Pension Reform: The Economic Growth and Tax Relief Reconciliation Act of 2001

CRS Report for Congress
Pension Reform: The Economic Growth and
Tax Relief Reconciliation Act of 2001
Patrick Purcell
Specialist in Social Legislation
Domestic Social Policy Division
On June 7, 2001 the President signed into law the Economic Growth and Tax Relief
Reconciliation Act of 2001 (EGTRRA, P.L. 107-16). Title VI of this law deals with
pension plans and retirement savings accounts. P.L. 107-16 increases the maximum
annual contribution to an individual retirement account (IRA) from $2,000 per
individual to $5,000. It also increases the annual contribution limits on §401(k) plans,
§403(b) annuities, and §457 deferred compensation plans for employees of state and
local governments. Other measures are intended to encourage employers to offer
pensions, increase participation by eligible employees, raise limits on benefits, improve
asset portability, strengthen legal protections for plan participants, and reduce regulatory
burdens on plan sponsors. The provisions of the law that reduce federal tax revenue are
scheduled to sunset after 10 years.
Individual Retirement Accounts. Prior to enactment of EGTRRA, the annual
contribution limit for individual retirement accounts (IRAs) had not been changed since
Congress set the limit at $2,000 in 1981. EGTRRA increases the annual limit on IRA
contributions according to the following schedule:
Year Contribution


Congressional Research Service ˜ The Library of Congress

In calendar years after 2008, the limit will be indexed to the Consumer Price Index
in $500 increments. For individuals age 50 and older, the maximum allowable
contribution to an IRA will increase by an additional $500 in 2002 through 2005 and by
$1,000 in each year thereafter.
EGTRRA allows employers who maintain separate retirement savings accounts for
their employees in addition to a tax-qualified retirement plan to designate those separate
accounts as individual retirement accounts, provided that the accounts meet the
requirements applicable to either traditional IRAs or Roth IRAs. These “deemed IRAs”
will be subject to fewer reporting rules than tax-qualified employer-sponsored plans.
Benefit and Contribution Limits on Employer-sponsored Pensions and
Retirement Savings Plans. Beginning in 2002, the maximum annual benefit payable
by a tax-qualified defined benefit pension was increased from $140,000 to $160,000.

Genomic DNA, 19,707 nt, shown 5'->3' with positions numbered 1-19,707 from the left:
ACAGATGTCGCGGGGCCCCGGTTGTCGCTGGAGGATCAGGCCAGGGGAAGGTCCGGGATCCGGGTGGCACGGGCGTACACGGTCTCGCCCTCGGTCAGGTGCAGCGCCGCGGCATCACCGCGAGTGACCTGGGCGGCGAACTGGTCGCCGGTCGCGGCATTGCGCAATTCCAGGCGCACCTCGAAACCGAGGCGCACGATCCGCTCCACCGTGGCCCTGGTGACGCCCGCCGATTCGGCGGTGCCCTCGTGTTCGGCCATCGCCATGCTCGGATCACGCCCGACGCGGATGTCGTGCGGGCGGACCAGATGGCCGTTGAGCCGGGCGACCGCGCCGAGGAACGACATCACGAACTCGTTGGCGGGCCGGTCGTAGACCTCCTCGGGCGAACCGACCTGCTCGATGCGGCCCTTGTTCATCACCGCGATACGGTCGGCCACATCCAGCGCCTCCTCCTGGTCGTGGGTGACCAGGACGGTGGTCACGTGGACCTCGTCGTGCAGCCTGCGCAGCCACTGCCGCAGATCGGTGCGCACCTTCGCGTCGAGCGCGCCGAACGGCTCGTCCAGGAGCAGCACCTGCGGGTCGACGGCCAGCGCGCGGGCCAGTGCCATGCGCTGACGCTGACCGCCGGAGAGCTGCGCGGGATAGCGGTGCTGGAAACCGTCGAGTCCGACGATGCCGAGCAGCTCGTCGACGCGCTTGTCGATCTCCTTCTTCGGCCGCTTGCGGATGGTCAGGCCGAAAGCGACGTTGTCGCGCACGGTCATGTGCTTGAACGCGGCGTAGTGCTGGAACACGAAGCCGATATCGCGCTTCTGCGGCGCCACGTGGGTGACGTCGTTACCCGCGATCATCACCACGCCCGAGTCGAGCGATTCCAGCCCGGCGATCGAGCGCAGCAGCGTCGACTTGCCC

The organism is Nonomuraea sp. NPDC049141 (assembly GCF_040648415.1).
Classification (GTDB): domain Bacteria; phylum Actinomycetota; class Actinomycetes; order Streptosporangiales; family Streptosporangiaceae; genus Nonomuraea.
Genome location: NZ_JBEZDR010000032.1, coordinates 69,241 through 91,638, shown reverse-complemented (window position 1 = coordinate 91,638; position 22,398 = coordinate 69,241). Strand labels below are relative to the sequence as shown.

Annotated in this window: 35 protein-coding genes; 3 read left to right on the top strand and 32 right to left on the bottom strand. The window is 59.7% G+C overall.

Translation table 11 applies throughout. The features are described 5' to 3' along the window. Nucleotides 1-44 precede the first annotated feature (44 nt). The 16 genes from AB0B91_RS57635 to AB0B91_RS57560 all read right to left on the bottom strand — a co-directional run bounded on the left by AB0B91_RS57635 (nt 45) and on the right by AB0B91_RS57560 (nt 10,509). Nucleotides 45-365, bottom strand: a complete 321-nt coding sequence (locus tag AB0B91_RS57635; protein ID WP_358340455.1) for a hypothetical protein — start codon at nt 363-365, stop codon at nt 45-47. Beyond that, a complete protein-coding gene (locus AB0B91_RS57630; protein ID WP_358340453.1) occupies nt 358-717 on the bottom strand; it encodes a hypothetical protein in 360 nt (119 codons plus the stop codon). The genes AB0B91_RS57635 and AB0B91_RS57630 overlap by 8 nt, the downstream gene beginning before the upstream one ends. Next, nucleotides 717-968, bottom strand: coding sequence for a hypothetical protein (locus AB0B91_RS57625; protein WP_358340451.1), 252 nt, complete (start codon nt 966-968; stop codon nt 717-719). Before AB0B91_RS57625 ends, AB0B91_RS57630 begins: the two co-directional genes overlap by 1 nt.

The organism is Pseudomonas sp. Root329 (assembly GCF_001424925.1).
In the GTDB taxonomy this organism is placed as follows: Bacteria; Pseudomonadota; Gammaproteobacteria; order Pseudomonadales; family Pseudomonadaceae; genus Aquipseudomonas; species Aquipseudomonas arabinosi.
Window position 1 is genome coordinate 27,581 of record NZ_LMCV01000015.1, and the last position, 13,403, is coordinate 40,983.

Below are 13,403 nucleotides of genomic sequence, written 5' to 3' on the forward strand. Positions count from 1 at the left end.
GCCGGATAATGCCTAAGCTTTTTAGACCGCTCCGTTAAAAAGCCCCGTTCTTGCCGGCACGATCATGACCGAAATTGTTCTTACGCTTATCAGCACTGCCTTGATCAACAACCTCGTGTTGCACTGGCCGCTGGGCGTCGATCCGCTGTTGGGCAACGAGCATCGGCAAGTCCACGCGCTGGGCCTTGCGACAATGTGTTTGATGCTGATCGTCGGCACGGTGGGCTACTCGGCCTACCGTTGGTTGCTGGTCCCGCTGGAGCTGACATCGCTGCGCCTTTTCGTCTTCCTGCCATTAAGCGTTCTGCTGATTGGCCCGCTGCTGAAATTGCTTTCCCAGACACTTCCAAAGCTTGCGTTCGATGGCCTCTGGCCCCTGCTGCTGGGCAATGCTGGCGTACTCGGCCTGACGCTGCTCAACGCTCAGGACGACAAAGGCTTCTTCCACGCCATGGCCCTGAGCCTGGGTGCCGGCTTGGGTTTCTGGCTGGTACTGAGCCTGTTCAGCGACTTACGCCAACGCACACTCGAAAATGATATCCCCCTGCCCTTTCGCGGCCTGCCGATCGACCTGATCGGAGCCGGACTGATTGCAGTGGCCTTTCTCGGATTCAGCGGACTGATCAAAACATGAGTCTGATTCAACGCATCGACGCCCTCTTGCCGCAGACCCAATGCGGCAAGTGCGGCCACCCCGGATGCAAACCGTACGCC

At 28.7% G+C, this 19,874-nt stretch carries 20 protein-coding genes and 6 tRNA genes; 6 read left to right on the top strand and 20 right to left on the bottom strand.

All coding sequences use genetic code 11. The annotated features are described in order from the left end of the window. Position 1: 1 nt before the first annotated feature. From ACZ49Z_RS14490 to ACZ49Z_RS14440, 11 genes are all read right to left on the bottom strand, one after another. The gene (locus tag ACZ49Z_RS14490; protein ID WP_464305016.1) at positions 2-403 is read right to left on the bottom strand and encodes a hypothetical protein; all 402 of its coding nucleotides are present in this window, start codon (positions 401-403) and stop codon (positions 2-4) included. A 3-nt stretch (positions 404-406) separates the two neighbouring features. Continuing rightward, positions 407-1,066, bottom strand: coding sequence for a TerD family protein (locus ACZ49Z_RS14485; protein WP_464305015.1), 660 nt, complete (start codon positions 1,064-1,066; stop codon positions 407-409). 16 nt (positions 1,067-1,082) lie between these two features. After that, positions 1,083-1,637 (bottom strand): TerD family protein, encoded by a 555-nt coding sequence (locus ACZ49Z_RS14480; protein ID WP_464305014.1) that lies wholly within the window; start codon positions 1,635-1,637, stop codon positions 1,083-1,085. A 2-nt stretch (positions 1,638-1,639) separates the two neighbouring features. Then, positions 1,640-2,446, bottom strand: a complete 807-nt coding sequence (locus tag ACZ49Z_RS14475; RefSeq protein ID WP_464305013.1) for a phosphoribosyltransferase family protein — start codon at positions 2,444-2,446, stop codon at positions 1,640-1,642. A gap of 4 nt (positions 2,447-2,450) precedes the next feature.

Thereafter, it is indexed to inflation in $5,000 increments. The annual limit on benefits
is reduced if benefits begin before age 62 and increases if benefits begin after age 65. A
special rule applies to airline pilots if they are required to retire before age 62. The limit
on compensation that may be taken into account under a plan was increased from
$170,000 in 2001 to $200,000 in 2002. It is indexed in $5,000 increments. The limit on
annual additions to defined contribution plans – comprising the sum of employer and
employee contributions – was increased from $35,000 in 2001 to $40,000 in 2002, and
it is indexed in $1,000 increments.
In 2001, the limit on annual elective deferrals under Section 401(k) plans, Section

403(b) annuities, and salary-reduction simplified employee pensions (SEPs) was $10,500,

indexed to inflation in $500 increments. EGTRRA increased this limit to $11,000 in
2002 and by $1,000 each year thereafter until it reaches $15,000 in 2006. In years after

2006, the annual limit on salary deferrals will be indexed to inflation in $500 increments.

Beginning in 2006, a Section 401(k) plan or a Section 403(b) annuity will be permitted
to allow participants to elect to have all or a portion of their elective deferrals under the
plan treated as after-tax contributions, called “designated Roth contributions.” These
contributions will be included in current income, but qualified distributions from
designated Roth contributions will not be included in the participant’s gross income.
Such contributions will otherwise generally be treated the same as elective deferrals for
purposes of the qualified plan rules.
The maximum deferral under a Section 457 plan for employees of state and local
governments was $8,500 in 2001. EGTRRA raised this limit to $11,000 in 2002,
$12,000 in 2003, $13,000 in 2004, $14,000 in 2005, and $15,000 in 2006. The limit will
be indexed in $500 increments thereafter. For the 3 years immediately preceding
retirement, the limit on deferrals under a Section 457 plan will be twice the otherwise
applicable dollar limit. The law also repealed the rules coordinating the dollar limit on
Section 457 plans with contributions under other types of plans. The maximum annual
elective deferral to a savings incentive match plan for employees of small employers
(SIMPLE) was $6,000 in 2001. EGTRRA increased this limit to $7,000 in 2002 and by
$1,000 annual increments thereafter until it reaches $10,000 in 2005. The $10,000 dollar
limit will be indexed to inflation in $500 increments.

The law also:
!eases some restrictions that apply to loans made by a qualified plan to an
!simplifies the definition of a “key employee” and the determination of
a plan that is “top-heavy” with respect to benefits for key employees;
!provides that a Section 401(k) plan that meets the “safe-harbor”
requirements for minimum contributions on behalf of its participants is
not a “top-heavy plan” (i.e., it does not discriminate in favor of highly
compensated employees);
!allows matching contributions to be taken into account in satisfying the
minimum contribution requirements;
!provides that employees’ elective salary deferrals under a qualified plan
will not be counted as employer contributions for purposes of the
maximum allowable employer deduction for retirement plan expenses;
!increases the limit on deductible contributions under a profit-sharing or
stock bonus plan from 15% to 25% of the compensation of the employees